According to UNRWA, which provides services to refugees, four schools have sustained damage in Israeli attacks. On Monday, UNRWA spokesperson Abu Hasna said: “There is no safe place in Gaza.”
This is not the first time that schools sheltering civilians have been hit by Israeli bombs. In 2014, the Jabalia Elementary Girls’ School, housing 3,300 displaced Palestinian civilians, was struck, causing the deaths of 15 civilians – UNRWA had repeatedly communicated the school’s coordinates to Israeli officials to ensure its protection.
Food and water – supplies running out
UNRWA expects a “severe shortage” of drinking water in Gaza due to the cuts announced by Israeli authorities.
Efforts to organise food deliveries through Rafah – where cargo capacities are lower than other crossings into Israel – are apparently under way, according to an Egyptian official who spoke to the AP.
The World Food Programme has been delivering bread and tinned food to people sheltering in UNRWA schools.
According to one father of four young children living between the Deir el-Balah and Khan Younis refugee camps, the local market is still selling food, but basics like flour and sugar are running out fast. “Market traders are unable to reach farmers with remaining stocks of fruit and vegetables from local farmers because the roads are now too dangerous,” he told Al Jazeera.
Medical – hospitals under attack
A spokesperson with Gaza’s Health Ministry said on Monday that Israeli strikes have targeted hospitals and medical crews. Six healthcare workers have been killed and four others injured. Eight healthcare facilities have sustained damage from strikes and nine ambulances have been damaged.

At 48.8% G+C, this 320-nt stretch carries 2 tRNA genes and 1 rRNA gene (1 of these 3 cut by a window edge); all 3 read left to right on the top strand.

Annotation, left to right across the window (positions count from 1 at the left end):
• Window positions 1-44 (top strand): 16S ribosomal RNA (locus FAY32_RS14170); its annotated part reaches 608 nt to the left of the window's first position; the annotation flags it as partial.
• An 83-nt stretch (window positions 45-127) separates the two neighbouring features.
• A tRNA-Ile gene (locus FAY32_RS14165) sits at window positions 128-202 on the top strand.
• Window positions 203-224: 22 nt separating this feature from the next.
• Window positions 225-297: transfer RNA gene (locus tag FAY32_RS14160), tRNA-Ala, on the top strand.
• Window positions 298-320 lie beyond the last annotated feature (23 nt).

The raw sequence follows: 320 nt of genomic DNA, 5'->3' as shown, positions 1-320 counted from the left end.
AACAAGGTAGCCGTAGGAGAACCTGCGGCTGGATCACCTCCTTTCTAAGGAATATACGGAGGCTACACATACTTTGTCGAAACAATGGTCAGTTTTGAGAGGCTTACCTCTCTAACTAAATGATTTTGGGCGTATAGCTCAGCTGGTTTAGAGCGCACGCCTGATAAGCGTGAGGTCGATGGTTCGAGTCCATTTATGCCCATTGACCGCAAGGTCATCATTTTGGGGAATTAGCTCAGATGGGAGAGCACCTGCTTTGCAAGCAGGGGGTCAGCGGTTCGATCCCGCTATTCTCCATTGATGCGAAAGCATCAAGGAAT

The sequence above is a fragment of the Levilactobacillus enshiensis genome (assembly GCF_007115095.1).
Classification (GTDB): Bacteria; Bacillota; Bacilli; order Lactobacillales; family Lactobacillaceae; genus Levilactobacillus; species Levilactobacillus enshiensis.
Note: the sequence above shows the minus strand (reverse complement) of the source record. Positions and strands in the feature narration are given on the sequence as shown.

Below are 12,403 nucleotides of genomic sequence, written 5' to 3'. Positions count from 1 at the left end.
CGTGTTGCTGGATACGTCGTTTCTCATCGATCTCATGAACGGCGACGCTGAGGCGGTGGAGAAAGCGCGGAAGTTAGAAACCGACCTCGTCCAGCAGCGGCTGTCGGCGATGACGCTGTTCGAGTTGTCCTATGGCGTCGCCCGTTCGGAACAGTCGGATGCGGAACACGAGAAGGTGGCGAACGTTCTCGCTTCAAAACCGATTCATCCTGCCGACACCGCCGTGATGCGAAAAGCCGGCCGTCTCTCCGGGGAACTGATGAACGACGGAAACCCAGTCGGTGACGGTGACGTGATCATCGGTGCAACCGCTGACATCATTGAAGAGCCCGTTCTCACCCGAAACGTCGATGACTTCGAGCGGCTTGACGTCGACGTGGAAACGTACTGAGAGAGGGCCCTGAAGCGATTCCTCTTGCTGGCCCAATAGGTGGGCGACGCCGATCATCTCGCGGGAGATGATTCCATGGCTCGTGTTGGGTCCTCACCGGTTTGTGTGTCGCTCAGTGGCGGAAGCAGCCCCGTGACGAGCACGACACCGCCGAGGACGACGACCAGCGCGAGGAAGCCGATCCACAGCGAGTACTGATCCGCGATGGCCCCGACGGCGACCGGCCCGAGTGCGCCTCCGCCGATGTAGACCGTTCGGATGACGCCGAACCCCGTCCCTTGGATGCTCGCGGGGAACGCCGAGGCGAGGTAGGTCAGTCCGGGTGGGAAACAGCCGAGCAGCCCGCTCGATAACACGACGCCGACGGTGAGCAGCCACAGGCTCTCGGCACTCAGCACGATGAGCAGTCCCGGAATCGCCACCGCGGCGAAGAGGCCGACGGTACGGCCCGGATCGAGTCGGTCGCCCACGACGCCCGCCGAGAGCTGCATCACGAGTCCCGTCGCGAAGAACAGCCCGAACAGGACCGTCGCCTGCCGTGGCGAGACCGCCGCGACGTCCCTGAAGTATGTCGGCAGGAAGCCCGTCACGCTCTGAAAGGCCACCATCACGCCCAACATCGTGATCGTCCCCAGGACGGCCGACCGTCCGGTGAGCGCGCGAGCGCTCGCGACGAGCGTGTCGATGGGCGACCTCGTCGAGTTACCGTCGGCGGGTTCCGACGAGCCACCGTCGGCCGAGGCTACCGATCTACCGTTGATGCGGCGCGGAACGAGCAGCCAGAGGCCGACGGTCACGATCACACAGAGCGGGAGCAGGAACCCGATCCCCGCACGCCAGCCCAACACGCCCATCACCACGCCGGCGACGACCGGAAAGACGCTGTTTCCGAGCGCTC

“Hospitals are overcrowded with injured people, there is a shortage of drugs and [medical supplies], and a shortage of fuel for generators,” said Ayman al-Djaroucha, Doctors Without Borders (Medecins Sans Frontieres, or MSF) deputy coordinator in Gaza.
The Palestinian Ministry of Health has called for a “safe corridor to ensure the entry of urgent medical aid” into Gaza’s hospitals.
The Red Crescent has delivered some medical aid to Gaza through the Rafah crossing.
Electricity – two days left
It is thought that the Gaza power plant – now the only source of electricity – could run out of fuel within days. The loss of electricity will directly affect hospitals and the water supply.
“Gaza has had only four hours of electricity in the past two days,” said Al Jazeera’s Youmna ElSayed, reporting from Gaza. “The sole power plant here is saying it can only operate for a maximum of two more days and after that. The entire Gaza Strip won’t have even one hour of electricity unless fuel enters Gaza. It’s not only civilians that are suffering the loss of electricity,” she added.
A total blackout will directly affect hospitals.
Communication – losing touch with the world
Israel has hit the headquarters of the private Palestinian Telecommunications Company, affecting landline telephone, internet and mobile phone services, making it increasingly difficult for the population to maintain contact with friends and families in the outside world.
Source: Al Jazeera and news agencies